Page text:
“Jesus said to his disciples: ‘Do not think that I have come to abolish the law or the prophets. I have come not to abolish but to fulfill. Amen, I say to you, until heaven and earth pass away, not the smallest letter or the smallest part of a letter will pass from the law, until all things have taken place.’” – Mt. 5:17-18

This is a passage that highlights both the division of the time of Jesus as well as our own. To give a little context, Jesus has just finished giving the Beatitudes - guidelines for people on how to live good lives. After living with the Mosaic Laws for over 1,000 years, Jesus comes in with something new and calls it a “fulfillment.” Does the Law of Moses no longer matter? How should we, today, hold those laws that governed purity, holiness, and social norms?

This situation in Matthew’s Gospel is alive and well today. The tension between the Old Testament and New is still very much a reality. The prevalence of Biblical fundamentalism in Christianity continues to push the debate to the forefront of our lives socially, religiously, and politically. We face important questions that have become spotlights within the faith. Concerns regarding people who identify as LGBTQ are as hotly debated as they have ever been. Social concerns, like the prison system and the use of capital punishment, are still justified though the Old Testament. Yet, are not these issues of the Law that was supposedly fulfilled? So, what are we left?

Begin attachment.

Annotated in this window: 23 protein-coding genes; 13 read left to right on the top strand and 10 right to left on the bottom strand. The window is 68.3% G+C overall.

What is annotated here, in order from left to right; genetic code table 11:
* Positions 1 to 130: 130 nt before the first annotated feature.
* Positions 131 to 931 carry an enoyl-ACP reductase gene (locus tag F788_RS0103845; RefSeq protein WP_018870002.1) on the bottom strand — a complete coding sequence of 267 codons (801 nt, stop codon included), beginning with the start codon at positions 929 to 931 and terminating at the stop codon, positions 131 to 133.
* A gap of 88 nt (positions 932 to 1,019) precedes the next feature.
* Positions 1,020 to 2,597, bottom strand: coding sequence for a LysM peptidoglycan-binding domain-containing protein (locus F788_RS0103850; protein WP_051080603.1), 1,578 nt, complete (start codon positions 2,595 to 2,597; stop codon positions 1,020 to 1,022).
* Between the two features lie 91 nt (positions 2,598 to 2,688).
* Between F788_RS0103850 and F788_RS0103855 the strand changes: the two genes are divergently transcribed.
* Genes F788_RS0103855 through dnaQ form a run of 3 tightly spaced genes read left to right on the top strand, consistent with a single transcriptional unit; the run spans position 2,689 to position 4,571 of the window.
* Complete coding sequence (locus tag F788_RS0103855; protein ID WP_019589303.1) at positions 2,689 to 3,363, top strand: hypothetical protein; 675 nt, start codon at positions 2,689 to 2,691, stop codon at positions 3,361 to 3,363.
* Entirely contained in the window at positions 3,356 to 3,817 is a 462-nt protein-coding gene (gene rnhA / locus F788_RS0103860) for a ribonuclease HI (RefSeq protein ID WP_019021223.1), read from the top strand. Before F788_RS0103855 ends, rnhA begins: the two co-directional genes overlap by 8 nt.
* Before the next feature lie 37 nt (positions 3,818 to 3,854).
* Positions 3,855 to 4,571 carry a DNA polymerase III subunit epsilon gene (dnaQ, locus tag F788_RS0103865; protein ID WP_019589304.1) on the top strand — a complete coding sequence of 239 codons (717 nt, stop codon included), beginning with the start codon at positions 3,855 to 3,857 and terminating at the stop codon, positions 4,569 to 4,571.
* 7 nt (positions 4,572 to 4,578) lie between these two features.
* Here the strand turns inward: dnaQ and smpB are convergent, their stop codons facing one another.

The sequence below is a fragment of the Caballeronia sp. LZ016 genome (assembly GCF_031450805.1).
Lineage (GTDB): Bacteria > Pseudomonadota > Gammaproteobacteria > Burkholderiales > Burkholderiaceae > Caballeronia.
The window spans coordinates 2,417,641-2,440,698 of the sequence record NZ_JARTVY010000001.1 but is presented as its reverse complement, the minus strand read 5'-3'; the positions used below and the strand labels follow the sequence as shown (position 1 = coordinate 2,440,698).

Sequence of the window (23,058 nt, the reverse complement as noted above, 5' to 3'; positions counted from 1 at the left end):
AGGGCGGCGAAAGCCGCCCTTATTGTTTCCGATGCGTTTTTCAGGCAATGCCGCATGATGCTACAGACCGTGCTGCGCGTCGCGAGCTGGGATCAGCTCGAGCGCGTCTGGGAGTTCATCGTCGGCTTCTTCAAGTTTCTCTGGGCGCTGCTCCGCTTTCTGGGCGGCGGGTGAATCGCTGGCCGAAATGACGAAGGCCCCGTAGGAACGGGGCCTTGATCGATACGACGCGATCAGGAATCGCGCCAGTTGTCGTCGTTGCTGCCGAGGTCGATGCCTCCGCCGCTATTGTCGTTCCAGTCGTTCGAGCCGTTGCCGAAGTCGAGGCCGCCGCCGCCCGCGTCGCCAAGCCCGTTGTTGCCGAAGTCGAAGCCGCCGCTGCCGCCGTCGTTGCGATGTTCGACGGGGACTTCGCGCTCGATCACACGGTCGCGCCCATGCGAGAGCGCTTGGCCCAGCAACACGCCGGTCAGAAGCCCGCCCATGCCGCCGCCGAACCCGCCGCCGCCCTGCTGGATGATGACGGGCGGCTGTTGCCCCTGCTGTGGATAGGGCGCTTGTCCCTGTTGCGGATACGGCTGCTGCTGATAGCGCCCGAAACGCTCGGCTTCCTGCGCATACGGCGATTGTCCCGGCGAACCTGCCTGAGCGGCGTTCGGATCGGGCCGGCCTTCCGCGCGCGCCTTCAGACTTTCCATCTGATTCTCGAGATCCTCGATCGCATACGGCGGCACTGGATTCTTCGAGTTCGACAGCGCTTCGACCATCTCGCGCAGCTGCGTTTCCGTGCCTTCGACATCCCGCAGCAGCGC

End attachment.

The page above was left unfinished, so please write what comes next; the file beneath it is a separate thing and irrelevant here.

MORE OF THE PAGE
I have found the scriptures today very difficult to wrestle with, as these are questions that constantly weigh on my heart. I don’t know if I have adequate answers, but I do think that holding the Beatitudes along with the Law helps to ease some of that weight. I don’t think that we can approach the great injustices in our world without the law of the Old Testament and its fulfillment in Christ. While the Mosaic Laws were once sufficient, they were given to a particular people with a particular purpose. It is Jesus, and the deep compassion He brings, who comes to illuminate us on that purpose: mercy, righteousness, comforting, peace, and faithfulness. Those are truly the themes that are intended by the law. Without those, we lose sight of why God gave Moses the Law in the first place: too grow in deeper relationship with God.

What injustices burn in my heart today?
Are there laws that continue to support those injustices?
What can I do to help end injustice to bring about a more compassionate society?

Matthew Keppel